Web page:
‘Flowers for my sweetheart from the woods of France. Not so far away from the trenches and … the scene of battle. … The wood was one of those jolly … copses with a little bubbly stream at the bottom. The ground very black beneath and wet with the late rains and all about sprang these strange little flowers half primrose, half cowslip, and these other fellows, strangers to me. I don’t know what they are called but they’re very welcome. I frankly neglected the scheme at hand and grubbed about collecting these tokens for my love.’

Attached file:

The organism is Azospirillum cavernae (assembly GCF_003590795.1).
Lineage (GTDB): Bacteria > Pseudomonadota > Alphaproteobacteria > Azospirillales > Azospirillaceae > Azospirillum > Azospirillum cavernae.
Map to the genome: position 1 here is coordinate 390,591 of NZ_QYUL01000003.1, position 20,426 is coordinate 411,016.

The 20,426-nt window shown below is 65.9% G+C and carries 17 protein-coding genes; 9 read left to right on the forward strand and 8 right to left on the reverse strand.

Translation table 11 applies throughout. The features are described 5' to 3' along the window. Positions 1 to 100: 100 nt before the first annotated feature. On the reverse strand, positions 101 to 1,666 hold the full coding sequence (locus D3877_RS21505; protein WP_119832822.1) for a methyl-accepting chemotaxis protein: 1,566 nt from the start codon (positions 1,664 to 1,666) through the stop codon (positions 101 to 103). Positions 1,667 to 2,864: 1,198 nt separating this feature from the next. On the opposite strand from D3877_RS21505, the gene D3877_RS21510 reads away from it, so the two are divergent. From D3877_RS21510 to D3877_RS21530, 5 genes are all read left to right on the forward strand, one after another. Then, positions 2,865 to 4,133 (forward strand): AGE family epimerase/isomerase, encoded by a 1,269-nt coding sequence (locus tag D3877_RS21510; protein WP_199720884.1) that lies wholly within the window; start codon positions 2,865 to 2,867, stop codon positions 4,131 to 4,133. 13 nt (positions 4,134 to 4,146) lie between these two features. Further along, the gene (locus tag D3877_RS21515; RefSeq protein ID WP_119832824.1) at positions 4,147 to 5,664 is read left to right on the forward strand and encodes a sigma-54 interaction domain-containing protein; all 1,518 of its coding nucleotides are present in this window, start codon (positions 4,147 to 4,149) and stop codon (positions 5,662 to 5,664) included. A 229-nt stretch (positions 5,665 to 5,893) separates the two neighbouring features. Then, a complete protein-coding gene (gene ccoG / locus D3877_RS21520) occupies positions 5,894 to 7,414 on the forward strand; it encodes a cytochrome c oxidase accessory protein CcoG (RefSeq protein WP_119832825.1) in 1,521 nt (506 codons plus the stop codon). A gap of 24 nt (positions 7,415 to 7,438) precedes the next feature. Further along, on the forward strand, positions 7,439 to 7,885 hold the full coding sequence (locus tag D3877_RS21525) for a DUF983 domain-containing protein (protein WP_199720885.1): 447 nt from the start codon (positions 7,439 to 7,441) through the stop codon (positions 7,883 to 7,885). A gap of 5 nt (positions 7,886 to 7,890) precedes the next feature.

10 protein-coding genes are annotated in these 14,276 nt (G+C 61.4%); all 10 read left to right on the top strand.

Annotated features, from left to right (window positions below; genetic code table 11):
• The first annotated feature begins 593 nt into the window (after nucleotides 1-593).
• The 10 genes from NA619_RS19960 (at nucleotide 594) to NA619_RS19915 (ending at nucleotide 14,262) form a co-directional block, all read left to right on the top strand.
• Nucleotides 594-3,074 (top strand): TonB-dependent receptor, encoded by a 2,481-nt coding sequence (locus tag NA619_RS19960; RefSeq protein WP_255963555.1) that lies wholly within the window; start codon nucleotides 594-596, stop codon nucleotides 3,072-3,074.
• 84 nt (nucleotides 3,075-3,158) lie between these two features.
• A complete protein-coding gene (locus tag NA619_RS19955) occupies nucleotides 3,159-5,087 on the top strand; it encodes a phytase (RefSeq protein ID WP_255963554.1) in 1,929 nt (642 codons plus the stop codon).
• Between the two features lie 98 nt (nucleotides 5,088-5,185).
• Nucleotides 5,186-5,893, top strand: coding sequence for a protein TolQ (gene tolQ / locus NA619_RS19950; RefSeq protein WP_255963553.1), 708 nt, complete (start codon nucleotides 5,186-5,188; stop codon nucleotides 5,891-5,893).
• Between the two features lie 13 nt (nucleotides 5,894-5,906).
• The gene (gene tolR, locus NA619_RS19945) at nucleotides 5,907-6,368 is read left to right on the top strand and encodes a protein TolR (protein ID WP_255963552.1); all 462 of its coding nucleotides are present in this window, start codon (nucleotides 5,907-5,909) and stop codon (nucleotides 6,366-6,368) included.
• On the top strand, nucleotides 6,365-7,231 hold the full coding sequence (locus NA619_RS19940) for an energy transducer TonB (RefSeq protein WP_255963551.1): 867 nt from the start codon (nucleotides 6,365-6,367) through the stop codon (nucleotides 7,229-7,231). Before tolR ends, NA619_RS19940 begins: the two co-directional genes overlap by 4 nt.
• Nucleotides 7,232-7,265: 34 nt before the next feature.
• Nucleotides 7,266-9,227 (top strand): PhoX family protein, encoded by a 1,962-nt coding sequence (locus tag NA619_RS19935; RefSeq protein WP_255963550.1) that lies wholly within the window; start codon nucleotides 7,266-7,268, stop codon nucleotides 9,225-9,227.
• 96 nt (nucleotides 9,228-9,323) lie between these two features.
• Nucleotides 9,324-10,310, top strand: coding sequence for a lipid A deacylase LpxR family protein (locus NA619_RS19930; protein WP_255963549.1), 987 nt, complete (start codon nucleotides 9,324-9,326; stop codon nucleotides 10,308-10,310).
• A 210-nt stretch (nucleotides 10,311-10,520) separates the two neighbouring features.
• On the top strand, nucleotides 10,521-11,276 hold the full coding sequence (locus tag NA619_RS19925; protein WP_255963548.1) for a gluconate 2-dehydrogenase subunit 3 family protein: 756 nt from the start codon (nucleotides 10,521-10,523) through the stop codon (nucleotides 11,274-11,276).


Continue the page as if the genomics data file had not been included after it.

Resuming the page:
From writings for Unit One: